Thursday, April 2, 2015

The Atomic Kaiju Films (Big Lizard / Big Bug Flicks)

After WWII, there was a slew of 1950s B-movies that included Big Lizards and/or Big Bugs, almost all of which were the result of atomic radiation and/or being subjected to immoral research conducted by Mad Scientists without a care as to what their experiments cost humanity (or the clueless doctor, so wrapped-up in helping humanity that he falls blind to the more destructive of his efforts). Most usually, the American or Russian military had set off atomic bombs in the areas in which the kaiju slept, reawakening them. These monsters could be either a threat to all mankind or friend to humanity, depending on the movie.

While Big Bug movies captivated American audiences in the 1950s, Big Lizard - or kaiju, which means "strange creature" - films would captivate Japanese audiences a decade later. Kaiju's popularity was rejuvenated in the 1970s when the movies were employed as afternoon and late-night TV fare, often hosted by local favorites such as Sir Cecil Creape and Elvira. A resurgence in popularity ensued in the 1990s with the advent of Mystery Science Theater 3000. Still, the Big Bug / Big Lizard kaiju flicks of the 1950s and '60s grew directly from the Atomic Age. As Stephen King posited in his Danse Macabre, horror - especially in the mainstream - tends to be cyclical and focused on whatever is going on at the time, and this was true for the Atomic Age kaiju, many of which later found homes in comic books. Many creators in the horror and B-movie fields tend to agree with him, as well.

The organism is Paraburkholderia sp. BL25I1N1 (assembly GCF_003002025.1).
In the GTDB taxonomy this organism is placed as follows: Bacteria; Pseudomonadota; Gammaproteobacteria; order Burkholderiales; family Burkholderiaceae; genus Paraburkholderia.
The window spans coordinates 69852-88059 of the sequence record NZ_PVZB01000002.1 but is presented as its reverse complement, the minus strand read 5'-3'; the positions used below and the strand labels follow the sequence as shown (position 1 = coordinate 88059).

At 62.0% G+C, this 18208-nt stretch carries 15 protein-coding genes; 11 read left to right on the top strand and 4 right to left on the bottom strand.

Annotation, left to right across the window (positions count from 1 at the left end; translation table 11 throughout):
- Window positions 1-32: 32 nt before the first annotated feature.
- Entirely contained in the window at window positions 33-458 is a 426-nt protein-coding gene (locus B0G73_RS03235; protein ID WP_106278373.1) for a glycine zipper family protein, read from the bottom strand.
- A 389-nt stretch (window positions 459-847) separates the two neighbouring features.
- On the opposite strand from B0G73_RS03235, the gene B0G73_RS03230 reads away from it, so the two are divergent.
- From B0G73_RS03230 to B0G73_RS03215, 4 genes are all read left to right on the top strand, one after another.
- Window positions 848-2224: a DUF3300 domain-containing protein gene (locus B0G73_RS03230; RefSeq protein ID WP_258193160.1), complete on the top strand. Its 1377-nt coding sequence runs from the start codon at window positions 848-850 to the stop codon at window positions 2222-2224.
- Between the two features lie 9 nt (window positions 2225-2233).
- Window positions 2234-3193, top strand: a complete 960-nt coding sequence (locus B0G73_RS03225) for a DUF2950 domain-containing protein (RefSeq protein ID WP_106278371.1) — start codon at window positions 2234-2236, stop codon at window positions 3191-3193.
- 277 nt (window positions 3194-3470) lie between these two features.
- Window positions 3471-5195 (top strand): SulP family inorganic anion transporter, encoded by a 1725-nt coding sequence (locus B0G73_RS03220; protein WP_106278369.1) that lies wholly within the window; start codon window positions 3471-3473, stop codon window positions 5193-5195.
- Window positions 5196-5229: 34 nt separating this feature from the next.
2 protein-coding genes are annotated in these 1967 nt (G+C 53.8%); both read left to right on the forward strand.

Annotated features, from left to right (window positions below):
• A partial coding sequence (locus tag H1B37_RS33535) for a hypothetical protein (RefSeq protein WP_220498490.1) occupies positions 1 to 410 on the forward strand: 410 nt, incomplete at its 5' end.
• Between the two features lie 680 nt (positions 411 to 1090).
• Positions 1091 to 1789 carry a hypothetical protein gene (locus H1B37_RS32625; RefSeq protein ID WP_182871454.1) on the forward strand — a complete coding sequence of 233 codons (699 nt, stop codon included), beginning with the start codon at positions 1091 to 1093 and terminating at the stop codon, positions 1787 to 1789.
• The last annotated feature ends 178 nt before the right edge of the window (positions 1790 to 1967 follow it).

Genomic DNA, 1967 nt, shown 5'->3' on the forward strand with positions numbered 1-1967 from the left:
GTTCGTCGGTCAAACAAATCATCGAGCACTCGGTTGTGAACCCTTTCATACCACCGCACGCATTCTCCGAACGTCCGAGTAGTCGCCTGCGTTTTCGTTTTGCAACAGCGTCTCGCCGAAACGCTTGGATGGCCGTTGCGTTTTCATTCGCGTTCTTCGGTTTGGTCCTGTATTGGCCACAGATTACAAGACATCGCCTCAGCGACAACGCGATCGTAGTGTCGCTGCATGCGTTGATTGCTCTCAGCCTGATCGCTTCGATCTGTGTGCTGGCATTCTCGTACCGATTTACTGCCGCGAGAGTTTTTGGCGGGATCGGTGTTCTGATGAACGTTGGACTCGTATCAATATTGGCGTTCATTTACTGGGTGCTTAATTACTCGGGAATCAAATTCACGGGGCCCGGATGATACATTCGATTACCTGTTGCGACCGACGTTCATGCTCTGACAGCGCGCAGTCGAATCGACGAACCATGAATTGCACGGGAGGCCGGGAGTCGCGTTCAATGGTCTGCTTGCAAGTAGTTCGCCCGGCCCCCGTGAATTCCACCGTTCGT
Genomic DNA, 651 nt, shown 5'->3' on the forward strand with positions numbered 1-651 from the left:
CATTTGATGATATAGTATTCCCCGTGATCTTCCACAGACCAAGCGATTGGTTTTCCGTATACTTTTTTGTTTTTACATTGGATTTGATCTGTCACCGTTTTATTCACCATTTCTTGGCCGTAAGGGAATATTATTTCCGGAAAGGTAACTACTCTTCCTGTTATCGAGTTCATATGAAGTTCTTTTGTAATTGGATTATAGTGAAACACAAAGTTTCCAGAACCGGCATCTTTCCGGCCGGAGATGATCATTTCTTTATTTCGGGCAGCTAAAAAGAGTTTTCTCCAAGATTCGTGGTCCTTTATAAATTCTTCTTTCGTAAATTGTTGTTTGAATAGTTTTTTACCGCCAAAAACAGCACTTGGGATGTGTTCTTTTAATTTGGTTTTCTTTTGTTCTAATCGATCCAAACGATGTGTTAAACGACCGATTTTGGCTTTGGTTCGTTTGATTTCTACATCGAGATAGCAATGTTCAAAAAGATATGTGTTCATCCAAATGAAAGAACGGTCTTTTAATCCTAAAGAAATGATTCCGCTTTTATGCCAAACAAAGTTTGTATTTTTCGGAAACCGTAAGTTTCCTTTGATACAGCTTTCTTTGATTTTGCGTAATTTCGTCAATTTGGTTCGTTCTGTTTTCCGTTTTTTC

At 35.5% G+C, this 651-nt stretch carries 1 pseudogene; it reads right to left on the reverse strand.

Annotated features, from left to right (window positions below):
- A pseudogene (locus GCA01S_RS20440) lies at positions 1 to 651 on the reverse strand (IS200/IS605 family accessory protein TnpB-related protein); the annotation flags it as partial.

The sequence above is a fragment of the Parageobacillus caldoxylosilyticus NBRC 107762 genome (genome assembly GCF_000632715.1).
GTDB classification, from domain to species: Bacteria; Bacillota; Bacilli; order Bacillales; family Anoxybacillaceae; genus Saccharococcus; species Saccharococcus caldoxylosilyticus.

Mad Scientists and Science, in general, were often blamed for these strange creatures and, directly or indirectly, all the trouble they caused. In this sense, some of these films could be considered propaganda for anti-Science causes but they were actually just going by the news tropes of the day. This was prior to 24-hour news stations and the technology we enjoy. Still, some of these B-movies were backed by religious institutions that may have had an interest in diminishing scientific progress. With movies like Plan 9 from Outer Space, they fared poorly.

The Cold War and the aftershock of WWII were the greatest proponents in the kaiju filmmaking trend, not to mention the advent of the drive-in theater in America. In fact, most of the Big Bug / Big Lizard films would find their largest audiences at the drive-in prior to reruns on 1970s UHF TV. Many artists, creators, and filmmakers would later credit their ideas and success to these movies, claiming to have found inspiration in the cheesy special effects and simple plot devices. These filmmakers would later bring us such special effects extravaganzas as Aliens, The Terminator, and more.

The recent fascination with kaiju is due to their inclusion in many manga and anime franchises and the origins of the strange creatures tend to be tied to even more recent scientific developments, such as distant planets and solar systems, unknown dimensions, and the like. Kaiju pictures are still being made and lean heavily on Science Fiction tropes. But, at their most primal, these kaiju are still Big Bug / Big Lizard antagonists that hearken back to their cinematic ancestors.

© The Weirding, 2014-2015

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